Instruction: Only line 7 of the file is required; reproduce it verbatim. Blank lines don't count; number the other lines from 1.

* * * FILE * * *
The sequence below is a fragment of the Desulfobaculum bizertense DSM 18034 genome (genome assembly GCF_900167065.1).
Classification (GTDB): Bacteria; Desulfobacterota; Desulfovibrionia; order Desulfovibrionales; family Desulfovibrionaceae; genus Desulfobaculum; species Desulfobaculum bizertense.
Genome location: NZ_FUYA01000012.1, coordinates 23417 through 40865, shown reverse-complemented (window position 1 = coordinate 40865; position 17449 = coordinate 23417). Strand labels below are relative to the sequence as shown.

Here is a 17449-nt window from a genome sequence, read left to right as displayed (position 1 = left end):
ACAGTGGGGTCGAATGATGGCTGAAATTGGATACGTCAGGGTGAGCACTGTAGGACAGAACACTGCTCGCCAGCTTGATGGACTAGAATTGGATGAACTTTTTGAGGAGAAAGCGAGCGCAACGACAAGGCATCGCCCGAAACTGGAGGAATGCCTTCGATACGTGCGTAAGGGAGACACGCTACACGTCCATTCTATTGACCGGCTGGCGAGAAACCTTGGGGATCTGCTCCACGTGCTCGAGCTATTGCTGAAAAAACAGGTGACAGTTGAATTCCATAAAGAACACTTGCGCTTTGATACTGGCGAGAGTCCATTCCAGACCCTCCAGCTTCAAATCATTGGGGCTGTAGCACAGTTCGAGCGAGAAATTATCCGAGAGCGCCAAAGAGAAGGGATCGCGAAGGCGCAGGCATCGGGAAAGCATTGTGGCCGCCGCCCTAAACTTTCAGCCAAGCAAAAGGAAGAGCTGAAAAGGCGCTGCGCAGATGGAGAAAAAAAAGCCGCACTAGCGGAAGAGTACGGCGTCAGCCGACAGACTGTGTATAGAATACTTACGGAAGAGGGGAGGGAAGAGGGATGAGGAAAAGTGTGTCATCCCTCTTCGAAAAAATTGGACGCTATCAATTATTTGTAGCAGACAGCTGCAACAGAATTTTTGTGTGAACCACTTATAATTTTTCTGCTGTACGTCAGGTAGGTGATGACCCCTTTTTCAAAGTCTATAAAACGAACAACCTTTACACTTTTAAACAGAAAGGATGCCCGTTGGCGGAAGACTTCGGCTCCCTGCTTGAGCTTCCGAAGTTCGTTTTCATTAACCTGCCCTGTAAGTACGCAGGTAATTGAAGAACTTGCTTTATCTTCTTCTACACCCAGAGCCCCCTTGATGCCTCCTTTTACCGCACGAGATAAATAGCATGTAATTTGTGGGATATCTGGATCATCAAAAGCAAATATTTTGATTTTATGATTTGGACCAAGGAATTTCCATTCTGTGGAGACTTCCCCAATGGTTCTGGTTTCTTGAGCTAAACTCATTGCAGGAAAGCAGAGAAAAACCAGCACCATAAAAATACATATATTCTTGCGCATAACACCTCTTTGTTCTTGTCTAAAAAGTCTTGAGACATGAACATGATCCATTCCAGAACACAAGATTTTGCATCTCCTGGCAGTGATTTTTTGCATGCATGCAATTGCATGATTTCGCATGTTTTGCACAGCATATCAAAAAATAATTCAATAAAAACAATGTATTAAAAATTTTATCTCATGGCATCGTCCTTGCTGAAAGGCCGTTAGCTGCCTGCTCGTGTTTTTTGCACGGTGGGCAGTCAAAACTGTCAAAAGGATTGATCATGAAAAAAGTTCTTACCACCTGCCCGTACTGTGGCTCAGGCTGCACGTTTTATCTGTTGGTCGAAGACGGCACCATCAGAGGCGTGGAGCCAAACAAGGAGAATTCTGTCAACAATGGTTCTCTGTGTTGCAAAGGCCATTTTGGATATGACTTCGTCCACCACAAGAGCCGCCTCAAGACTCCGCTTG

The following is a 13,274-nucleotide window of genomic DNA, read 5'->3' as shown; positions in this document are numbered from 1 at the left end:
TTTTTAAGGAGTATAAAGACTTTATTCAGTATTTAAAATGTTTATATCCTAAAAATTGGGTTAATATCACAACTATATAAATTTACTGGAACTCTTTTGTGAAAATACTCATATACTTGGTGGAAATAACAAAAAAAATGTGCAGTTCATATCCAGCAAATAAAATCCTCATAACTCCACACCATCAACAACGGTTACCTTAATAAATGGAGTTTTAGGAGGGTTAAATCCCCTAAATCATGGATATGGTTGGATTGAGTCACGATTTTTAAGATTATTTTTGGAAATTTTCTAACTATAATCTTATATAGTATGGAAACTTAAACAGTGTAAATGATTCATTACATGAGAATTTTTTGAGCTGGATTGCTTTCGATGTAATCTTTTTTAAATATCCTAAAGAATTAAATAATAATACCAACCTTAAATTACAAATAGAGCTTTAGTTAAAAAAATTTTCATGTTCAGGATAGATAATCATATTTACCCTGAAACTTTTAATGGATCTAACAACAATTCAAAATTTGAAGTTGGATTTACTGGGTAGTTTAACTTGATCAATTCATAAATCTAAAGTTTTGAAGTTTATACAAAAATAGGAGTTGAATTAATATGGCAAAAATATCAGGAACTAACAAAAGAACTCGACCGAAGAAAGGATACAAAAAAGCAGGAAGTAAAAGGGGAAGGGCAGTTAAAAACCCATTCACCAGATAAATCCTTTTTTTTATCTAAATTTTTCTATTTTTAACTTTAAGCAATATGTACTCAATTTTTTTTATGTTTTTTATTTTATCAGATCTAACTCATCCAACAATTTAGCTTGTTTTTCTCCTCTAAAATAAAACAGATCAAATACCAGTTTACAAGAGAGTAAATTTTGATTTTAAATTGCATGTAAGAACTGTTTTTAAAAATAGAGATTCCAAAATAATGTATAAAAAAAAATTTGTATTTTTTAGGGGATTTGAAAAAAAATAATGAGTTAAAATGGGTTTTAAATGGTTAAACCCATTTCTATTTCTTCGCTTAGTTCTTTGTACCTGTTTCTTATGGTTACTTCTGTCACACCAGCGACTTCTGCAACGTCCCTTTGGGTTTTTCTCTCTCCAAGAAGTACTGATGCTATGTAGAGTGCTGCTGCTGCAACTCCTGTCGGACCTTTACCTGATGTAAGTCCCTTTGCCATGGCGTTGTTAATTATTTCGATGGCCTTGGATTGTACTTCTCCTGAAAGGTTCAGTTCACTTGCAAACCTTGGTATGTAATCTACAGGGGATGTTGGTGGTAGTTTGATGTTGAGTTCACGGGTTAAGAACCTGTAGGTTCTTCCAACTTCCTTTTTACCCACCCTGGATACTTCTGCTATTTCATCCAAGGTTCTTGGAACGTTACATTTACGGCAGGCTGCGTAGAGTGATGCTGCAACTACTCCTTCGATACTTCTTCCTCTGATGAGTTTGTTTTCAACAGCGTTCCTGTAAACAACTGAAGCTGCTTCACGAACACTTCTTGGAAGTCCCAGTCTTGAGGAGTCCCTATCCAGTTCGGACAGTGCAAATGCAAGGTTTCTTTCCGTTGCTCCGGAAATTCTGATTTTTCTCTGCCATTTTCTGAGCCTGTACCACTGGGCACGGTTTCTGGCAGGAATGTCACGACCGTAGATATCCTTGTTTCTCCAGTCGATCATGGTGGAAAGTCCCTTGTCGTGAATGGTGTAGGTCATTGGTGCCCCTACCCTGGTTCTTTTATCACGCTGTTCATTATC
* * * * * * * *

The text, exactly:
TTTTTAAGGAGTATAAAGACTTTATTCAGTATTTAAAATGTTTATATCCTAAAAATTGGGTTAATATCACAACTATATAAATTTACTGGAACTCTTTTGTGAAAATACTCATATACTTGGTGGAAATAACAAAAAAAATGTGCAGTTCATATCCAGCAAATAAAATCCTCATAACTCCACACCATCAACAACGGTTACCTTAATAAATGGAGTTTTAGGAGGGTTAAATCCCCTAAATCATGGATATGGTTGGATTGAGTCACGATTTTTAAGATTATTTTTGGAAATTTTCTAACTATAATCTTATATAGTATGGAAACTTAAACAGTGTAAATGATTCATTACATGAGAATTTTTTGAGCTGGATTGCTTTCGATGTAATCTTTTTTAAATATCCTAAAGAATTAAATAATAATACCAACCTTAAATTACAAATAGAGCTTTAGTTAAAAAAATTTTCATGTTCAGGATAGATAATCATATTTACCCTGAAACTTTTAATGGATCTAACAACAATTCAAAATTTGAAGTTGGATTTACTGGGTAGTTTAACTTGATCAATTCATAAATCTAAAGTTTTGAAGTTTATACAAAAATAGGAGTTGAATTAATATGGCAAAAATATCAGGAACTAACAAAAGAACTCGACCGAAGAAAGGATACAAAAAAGCAGGAAGTAAAAGGGGAAGGGCAGTTAAAAACCCATTCACCAGATAAATCCTTTTTTTTATCTAAATTTTTCTATTTTTAACTTTAAGCAATATGTACTCAATTTTTTTTATGTTTTTTATTTTATCAGATCTAACTCATCCAACAATTTAGCTTGTTTTTCTCCTCTAAAATAAAACAGATCAAATACCAGTTTACAAGAGAGTAAATTTTGATTTTAAATTGCATGTAAGAACTGTTTTTAAAAATAGAGATTCCAAAATAATGTATAAAAAAAAATTTGTATTTTTTAGGGGATTTGAAAAAAAATAATGAGTTAAAATGGGTTTTAAATGGTTAAACCCATTTCTATTTCTTCGCTTAGTTCTTTGTACCTGTTTCTTATGGTTACTTCTGTCACACCAGCGACTTCTGCAACGTCCCTTTGGGTTTTTCTCTCTCCAAGAAGTACTGATGCTATGTAGAGTGCTGCTGCTGCAACTCCTGTCGGACCTTTACCTGATGTAAGTCCCTTTGCCATGGCGTTGTTAATTATTTCGATGGCCTTGGATTGTACTTCTCCTGAAAGGTTCAGTTCACTTGCAAACCTTGGTATGTAATCTACAGGGGATGTTGGTGGTAGTTTGATGTTGAGTTCACGGGTTAAGAACCTGTAGGTTCTTCCAACTTCCTTTTTACCCACCCTGGATACTTCTGCTATTTCATCCAAGGTTCTTGGAACGTTACATTTACGGCAGGCTGCGTAGAGTGATGCTGCAACTACTCCTTCGATACTTCTTCCTCTGATGAGTTTGTTTTCAACAGCGTTCCTGTAAACAACTGAAGCTGCTTCACGAACACTTCTTGGAAGTCCCAGTCTTGAGGAGTCCCTATCCAGTTCGGACAGTGCAAATGCAAGGTTTCTTTCCGTTGCTCCGGAAATTCTGATTTTTCTCTGCCATTTTCTGAGCCTGTACCACTGGGCACGGTTTCTGGCAGGAATGTCACGACCGTAGATATCCTTGTTTCTCCAGTCGATCATGGTGGAAAGTCCCTTGTCGTGAATGGTGTAGGTCATTGGTGCCCCTACCCTGGTTCTTTTATCACGCTGTTCATTATC